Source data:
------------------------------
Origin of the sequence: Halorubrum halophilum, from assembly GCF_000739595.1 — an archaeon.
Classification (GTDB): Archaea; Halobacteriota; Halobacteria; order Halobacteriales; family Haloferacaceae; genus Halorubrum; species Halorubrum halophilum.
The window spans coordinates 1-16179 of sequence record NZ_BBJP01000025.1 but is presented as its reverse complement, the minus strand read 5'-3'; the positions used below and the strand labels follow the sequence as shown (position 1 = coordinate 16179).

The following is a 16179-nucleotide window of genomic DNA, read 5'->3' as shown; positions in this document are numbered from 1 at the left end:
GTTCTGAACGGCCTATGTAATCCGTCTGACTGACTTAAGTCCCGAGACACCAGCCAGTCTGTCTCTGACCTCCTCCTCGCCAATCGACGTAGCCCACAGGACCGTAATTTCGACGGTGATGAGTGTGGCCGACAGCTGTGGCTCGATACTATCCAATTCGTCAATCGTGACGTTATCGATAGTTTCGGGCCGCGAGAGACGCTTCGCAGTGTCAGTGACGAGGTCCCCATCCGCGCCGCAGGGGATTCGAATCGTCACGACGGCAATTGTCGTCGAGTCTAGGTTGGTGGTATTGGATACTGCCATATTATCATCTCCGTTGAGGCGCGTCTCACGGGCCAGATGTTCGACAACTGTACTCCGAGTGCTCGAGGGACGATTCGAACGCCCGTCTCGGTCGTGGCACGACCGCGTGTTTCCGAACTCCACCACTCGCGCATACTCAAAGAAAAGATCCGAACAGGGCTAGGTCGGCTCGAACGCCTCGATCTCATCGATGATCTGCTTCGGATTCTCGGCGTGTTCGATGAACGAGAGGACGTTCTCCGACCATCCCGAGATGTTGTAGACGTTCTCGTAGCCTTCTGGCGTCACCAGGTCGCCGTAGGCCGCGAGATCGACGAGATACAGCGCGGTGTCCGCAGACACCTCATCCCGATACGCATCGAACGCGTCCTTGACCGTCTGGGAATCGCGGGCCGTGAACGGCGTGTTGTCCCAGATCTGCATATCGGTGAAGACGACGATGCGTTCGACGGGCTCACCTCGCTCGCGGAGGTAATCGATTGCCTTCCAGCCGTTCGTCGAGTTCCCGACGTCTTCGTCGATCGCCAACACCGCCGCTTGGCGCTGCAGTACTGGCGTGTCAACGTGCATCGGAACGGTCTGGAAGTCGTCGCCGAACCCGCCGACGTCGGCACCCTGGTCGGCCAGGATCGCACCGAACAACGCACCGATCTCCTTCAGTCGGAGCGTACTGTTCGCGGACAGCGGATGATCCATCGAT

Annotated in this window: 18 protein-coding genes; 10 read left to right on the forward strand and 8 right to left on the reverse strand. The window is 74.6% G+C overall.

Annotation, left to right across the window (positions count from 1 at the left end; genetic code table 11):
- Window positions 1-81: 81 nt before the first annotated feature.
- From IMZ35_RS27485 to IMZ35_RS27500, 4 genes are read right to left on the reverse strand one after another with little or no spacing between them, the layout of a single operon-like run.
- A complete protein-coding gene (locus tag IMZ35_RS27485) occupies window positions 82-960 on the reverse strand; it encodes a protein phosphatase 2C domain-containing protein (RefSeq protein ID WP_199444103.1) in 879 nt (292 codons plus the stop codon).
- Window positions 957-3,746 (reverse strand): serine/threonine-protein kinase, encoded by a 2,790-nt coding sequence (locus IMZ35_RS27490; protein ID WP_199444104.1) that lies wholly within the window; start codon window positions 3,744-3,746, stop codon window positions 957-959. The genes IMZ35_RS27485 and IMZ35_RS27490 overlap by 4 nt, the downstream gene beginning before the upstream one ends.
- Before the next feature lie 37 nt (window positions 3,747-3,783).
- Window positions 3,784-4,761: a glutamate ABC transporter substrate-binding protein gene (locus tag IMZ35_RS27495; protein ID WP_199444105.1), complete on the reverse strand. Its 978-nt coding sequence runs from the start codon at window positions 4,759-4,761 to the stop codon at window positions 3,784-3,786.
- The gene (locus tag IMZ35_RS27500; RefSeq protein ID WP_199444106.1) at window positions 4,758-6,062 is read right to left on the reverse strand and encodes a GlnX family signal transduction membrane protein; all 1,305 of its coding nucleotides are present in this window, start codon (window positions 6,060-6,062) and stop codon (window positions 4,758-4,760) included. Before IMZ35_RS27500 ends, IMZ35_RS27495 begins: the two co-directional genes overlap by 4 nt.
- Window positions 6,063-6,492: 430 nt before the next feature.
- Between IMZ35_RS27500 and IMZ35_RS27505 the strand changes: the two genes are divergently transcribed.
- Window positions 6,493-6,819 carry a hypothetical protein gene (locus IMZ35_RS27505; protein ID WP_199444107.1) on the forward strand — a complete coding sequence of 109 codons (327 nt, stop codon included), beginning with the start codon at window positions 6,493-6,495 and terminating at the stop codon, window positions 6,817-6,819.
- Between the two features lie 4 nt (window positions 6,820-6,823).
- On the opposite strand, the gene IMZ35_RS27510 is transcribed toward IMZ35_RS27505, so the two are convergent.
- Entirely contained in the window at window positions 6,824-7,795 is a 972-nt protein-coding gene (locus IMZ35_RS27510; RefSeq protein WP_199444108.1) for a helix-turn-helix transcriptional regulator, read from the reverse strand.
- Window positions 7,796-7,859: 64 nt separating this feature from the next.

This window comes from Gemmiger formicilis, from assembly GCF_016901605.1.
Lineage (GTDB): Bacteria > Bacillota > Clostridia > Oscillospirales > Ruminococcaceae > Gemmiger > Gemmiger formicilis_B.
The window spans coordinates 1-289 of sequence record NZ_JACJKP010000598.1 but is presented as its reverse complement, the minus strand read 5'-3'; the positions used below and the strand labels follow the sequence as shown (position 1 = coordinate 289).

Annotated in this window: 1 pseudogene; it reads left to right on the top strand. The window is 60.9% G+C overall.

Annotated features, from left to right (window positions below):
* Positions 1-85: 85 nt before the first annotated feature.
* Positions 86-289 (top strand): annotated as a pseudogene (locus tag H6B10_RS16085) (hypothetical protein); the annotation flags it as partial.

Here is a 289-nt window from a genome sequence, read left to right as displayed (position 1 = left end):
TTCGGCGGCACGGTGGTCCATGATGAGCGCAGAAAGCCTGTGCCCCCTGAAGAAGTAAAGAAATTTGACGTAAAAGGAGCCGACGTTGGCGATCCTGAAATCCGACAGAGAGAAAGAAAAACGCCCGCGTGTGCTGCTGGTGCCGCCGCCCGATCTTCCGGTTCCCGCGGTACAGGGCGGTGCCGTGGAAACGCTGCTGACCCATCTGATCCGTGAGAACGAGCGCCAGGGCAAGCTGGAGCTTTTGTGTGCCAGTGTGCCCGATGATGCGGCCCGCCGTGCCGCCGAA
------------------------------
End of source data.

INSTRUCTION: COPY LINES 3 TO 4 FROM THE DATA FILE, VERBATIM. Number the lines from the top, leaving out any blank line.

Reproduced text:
The window spans coordinates 1-16179 of sequence record NZ_BBJP01000025.1 but is presented as its reverse complement, the minus strand read 5'-3'; the positions used below and the strand labels follow the sequence as shown (position 1 = coordinate 16179).

The following is a 16179-nucleotide window of genomic DNA, read 5'->3' as shown; positions in this document are numbered from 1 at the left end: